Five years ago, I was sitting on a screen porch in the Low Country of South Carolina, rocking gently in a wooden chair, sharing a coffee with a dozen or so extended family members ages thirty to seventy. I asked each, “What is the favorite job you ever had?”
Every one of them said, “Easy answer,” and they gave it directly.
At the end of the conversation, I said, “No one asked me.”
They said, “We don’t need to.”
They knew the life-affirming passion I had for my profession. I loved yoga. I read about yoga, talked about yoga, practiced yoga, retreated for yoga, ate like a yogi, and made a regular habit of taking time away from those types of vacations to go find a local yoga studio. I believed I was training every day for my next step: opening a community yoga studio.
It was my ultimate career aspiration. It was on every vision board for ten plus years, and it was named, renamed, designed, modeled and beloved even before I had signed a lease.
In December, I closed that studio without a second thought.
Truthfully, I’d been struggling to find the passion in my career since having my first daughter. Working in boutique wellness means spending nights away from home, working weekends, answering phone calls on holidays, and often putting in a year of teaching a class for two to five students before finally building a small community.
It was time I used to have and give willingly. It was time I now had less of and gave far less willingly.
Meanwhile, new teachers came up the ranks every day who still had that time. Millionaires and private equity firms invested major dollars in big box yoga chains. Instagram followers expected animated videos highlighting individual muscle groups when suggesting a posture. Yoga teachers had to increasingly prove ourselves by laying on more language, more corrections, more “I know more than the other teacher” comments.
And then, of course, 2020 came, and I just couldn’t find a reason to keep fighting the online video wars for a tiny piece of the yoga pie needed to keep my doors open in the rare chance we’d be able to some day recover. I couldn’t keep watching as more and more teachers posted their Patreons and their online studios in a gross competition with each other for survival.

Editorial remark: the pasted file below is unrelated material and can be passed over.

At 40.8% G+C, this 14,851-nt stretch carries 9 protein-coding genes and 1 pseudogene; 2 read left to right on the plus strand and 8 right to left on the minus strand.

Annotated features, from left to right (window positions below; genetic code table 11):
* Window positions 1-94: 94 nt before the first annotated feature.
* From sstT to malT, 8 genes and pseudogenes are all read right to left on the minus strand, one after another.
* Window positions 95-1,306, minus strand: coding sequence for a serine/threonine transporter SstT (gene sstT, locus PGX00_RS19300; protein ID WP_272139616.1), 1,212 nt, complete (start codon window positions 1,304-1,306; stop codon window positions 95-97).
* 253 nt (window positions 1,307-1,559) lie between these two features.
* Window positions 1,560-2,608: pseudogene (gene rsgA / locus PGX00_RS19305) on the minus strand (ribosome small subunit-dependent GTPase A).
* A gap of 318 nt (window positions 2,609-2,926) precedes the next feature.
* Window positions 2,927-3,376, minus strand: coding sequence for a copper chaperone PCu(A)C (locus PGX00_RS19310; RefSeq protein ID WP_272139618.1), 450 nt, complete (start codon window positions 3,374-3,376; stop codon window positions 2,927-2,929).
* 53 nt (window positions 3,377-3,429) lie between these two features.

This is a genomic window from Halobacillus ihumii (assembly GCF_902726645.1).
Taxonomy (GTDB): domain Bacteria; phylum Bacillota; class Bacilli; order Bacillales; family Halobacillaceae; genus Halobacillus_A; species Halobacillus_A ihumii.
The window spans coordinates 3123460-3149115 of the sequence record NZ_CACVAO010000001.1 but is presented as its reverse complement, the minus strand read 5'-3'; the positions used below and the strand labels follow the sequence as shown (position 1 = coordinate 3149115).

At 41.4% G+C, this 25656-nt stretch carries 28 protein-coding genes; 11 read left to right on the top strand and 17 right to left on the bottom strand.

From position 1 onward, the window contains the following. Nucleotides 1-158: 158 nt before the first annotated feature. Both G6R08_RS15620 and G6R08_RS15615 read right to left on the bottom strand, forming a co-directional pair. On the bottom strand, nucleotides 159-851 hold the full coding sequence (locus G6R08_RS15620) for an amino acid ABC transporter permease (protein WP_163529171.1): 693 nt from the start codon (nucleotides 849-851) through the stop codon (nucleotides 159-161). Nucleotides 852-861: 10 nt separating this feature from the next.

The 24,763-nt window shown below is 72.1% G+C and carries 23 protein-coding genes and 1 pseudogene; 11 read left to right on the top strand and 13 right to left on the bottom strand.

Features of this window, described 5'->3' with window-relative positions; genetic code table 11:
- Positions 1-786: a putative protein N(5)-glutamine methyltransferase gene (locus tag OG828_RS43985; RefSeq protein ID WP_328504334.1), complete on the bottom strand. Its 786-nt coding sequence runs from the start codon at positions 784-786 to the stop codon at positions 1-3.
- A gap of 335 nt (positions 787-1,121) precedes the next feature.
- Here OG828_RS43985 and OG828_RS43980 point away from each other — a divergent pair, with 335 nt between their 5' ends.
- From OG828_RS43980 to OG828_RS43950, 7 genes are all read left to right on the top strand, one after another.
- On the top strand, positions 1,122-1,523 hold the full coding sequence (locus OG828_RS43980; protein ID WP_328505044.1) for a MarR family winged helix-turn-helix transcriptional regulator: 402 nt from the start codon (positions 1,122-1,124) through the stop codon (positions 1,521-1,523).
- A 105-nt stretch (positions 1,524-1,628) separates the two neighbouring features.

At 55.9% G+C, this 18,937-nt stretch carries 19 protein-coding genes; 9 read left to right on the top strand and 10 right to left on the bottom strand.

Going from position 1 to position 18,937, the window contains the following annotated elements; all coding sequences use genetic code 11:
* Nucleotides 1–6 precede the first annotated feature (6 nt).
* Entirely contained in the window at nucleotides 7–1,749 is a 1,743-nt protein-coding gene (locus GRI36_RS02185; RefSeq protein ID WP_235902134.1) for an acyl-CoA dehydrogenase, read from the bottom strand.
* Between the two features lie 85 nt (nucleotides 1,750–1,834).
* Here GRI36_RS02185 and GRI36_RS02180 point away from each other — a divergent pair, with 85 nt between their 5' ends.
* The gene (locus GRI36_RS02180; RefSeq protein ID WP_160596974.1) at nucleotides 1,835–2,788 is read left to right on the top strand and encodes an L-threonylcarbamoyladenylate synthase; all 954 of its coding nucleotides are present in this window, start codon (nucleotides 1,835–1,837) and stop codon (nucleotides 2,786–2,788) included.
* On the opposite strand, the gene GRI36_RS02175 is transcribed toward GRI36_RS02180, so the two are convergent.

When we closed, within weeks another studio filled the vacuum. Most people won’t ever truly notice the difference. Most people will buy the cheapest class package they can find – or visit through ClassPass if that’s their thing – and move on when they find something more convenient.
It’s not their fault. They’re consumers, not necessarily yogis, and consumers follow a predictable pattern of behavior that can be analyzed and targeted with enough marketing dollars. If you’re into that analyzing and that targeting, and if you have those dollars, you can make it work.
I just couldn’t make it work.
I know with tremendous confidence I’m really fucking good at what I do. What I did. I could layer 13 different elements into a class, from music to breath to energy to science to philosophy to a down-to-Earth life story to anatomy, and bring all that shit together in 75 minutes.
And this weekend, in a statement that would have surprised anyone who knew me, I said, “I think I’m ready to retire.”
And this week, in something that surprised me, I am feeling what I’ve started to recognize as heartbreak.
I don’t know where this heartbreak takes me. Perhaps I’ve simply fallen out of love. Perhaps I still love yoga so deeply that a separation is untenable and a reconciliation imminent. Perhaps – most likely – it’s somewhere in the middle ground. Most likely, I love yoga, but not enough to pay the high price required to continue making it my career. Most likely I’ll be that person on the mat next to you next year.
Most likely I’ll be on the mat next to you tomorrow.